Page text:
In the averaged cingulum measures, higher EDSS scores were associated with lower FA and higher [[lambda].sub.[perpendicular to]] (Table 2(b)). Longer disease duration was associated with lower FA and [[lambda].sub.II]. Subgroup analysis of disease duration with cingulum measures in the RRMS subgroup was not significant. In the right cingulum, there were no correlations between disability scores andMRI indices. In the left cingulum, however, higher EDSS scores were associated with lower FA and [[lambda].sub.I] and higher [[lambda].sub.[perpendicular to]]. Longer disease duration was associated with lower FA and higher [[lambda].sub.[perpendicular to]]. Lower PASAT-3 scores were associated with lower FA and higher MD and [[lambda].sub.[perpendicular to]]. Slower 9-HPT times were correlated with lower FA and higher MD and [[lambda].sub.[perpendicular to]]. Left cingulum FA,MD, and [[lambda].sub.II] were significantly higher than right cingulum measures. In most cases, correlation coefficients were in the 0.2-0.3 range after adjusting for age and sex.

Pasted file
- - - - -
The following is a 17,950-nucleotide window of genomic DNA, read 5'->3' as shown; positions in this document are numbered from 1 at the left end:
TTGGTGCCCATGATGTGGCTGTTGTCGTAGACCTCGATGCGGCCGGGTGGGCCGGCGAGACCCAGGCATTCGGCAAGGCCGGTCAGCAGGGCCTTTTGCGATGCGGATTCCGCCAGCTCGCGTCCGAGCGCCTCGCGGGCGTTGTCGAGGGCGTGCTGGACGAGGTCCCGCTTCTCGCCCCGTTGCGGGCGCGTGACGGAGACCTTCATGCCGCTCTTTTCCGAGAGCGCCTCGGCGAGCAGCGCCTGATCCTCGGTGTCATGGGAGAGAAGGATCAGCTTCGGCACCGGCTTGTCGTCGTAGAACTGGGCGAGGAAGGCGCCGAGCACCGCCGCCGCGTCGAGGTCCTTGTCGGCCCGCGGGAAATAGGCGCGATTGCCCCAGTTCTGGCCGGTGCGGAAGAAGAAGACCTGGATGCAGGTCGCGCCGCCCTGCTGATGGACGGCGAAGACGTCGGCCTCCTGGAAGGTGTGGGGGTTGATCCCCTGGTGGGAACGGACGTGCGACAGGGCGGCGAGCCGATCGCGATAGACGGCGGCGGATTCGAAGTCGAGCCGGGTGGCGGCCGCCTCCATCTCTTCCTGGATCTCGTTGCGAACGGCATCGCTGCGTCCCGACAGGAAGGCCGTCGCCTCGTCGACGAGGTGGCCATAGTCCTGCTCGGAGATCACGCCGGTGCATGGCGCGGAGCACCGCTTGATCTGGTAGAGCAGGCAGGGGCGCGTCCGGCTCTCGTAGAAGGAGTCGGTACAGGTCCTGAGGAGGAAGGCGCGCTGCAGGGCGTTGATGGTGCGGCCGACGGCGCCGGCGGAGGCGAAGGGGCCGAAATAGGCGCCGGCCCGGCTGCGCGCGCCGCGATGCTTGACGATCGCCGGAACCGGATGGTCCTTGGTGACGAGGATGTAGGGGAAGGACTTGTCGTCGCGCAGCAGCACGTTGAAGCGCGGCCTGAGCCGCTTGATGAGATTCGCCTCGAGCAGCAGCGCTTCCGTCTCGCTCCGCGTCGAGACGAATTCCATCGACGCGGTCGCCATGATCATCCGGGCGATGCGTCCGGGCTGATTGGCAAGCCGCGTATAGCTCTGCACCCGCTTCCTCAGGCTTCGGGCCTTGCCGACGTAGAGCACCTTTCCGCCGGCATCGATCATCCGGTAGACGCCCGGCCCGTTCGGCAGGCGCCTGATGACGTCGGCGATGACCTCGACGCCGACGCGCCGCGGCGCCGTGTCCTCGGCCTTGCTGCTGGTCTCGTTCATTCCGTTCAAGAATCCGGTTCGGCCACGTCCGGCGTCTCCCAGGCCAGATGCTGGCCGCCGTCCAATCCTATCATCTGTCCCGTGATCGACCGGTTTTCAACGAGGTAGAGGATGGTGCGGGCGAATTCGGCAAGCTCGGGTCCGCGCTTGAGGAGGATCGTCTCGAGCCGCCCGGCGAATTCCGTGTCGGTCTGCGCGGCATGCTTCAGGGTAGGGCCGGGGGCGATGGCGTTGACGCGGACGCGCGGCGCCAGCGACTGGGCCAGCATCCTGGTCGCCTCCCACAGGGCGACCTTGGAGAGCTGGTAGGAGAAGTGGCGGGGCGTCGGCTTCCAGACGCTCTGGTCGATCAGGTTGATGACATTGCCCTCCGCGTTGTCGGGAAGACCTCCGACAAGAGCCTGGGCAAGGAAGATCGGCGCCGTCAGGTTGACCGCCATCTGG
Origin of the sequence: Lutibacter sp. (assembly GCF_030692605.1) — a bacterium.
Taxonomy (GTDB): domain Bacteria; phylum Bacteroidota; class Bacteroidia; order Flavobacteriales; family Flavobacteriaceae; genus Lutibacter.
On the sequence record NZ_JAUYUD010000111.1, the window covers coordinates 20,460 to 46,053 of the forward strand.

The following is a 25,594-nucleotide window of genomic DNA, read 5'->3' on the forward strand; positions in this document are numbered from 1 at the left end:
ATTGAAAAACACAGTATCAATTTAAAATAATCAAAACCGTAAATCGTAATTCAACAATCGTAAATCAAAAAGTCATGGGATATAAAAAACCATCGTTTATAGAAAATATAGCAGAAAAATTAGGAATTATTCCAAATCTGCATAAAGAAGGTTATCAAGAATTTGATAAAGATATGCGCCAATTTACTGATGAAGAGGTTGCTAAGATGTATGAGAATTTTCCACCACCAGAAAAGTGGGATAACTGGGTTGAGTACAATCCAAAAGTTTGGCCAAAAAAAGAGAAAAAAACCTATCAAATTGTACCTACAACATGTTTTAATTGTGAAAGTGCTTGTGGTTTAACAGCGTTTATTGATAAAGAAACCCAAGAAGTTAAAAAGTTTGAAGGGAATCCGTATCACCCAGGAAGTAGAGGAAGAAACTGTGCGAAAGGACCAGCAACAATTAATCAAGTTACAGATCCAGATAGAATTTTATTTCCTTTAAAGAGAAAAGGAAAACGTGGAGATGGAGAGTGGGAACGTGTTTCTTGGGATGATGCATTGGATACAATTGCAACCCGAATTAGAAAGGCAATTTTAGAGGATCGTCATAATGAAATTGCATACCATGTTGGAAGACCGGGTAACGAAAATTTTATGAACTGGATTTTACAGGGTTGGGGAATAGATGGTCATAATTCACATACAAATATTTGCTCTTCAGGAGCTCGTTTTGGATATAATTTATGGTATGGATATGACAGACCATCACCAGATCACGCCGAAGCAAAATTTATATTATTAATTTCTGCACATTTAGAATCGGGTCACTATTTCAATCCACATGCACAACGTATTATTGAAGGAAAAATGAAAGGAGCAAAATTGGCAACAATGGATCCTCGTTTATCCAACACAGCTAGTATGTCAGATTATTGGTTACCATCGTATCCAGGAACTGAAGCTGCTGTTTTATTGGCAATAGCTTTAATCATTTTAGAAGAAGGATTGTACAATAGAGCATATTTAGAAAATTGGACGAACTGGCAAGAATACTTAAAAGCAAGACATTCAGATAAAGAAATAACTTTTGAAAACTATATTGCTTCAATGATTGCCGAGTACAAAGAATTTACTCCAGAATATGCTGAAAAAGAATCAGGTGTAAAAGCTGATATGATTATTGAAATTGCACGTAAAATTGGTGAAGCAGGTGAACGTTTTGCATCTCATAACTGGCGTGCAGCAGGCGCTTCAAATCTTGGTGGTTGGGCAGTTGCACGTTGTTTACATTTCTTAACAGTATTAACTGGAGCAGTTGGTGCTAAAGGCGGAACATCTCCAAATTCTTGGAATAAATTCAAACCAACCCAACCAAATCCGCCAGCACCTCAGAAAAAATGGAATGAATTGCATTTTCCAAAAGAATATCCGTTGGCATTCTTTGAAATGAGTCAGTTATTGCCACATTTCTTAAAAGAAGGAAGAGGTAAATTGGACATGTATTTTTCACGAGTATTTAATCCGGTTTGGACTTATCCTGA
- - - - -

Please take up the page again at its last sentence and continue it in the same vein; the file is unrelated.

In order to determine if the relationships observed between fornix MRI indices and PASAT-3 performance were tract-specific, further analysis was performed with corticospinal tract MRI indices. In the corticospinal tract, MRI indices were not significantly associated with PASAT-3 performance after adjusting for age and sex. When corticospinal tract FA was added to the model investigating the relationship between fornix FA and PASAT-3, corticospinal tract FA was not significantly associated with PASAT-3 performance, whereas fornix FA remained significantly correlated with PASAT-3 performance (corticospinal tract FA: r: -0.11, P = 0.30; fornix FA: r: 0.26, P = 0.01). The same results were observed in a similar analysis with fornix and corticospinal tract MD, [[lambda].sub.[perpendicular to]], and MTR.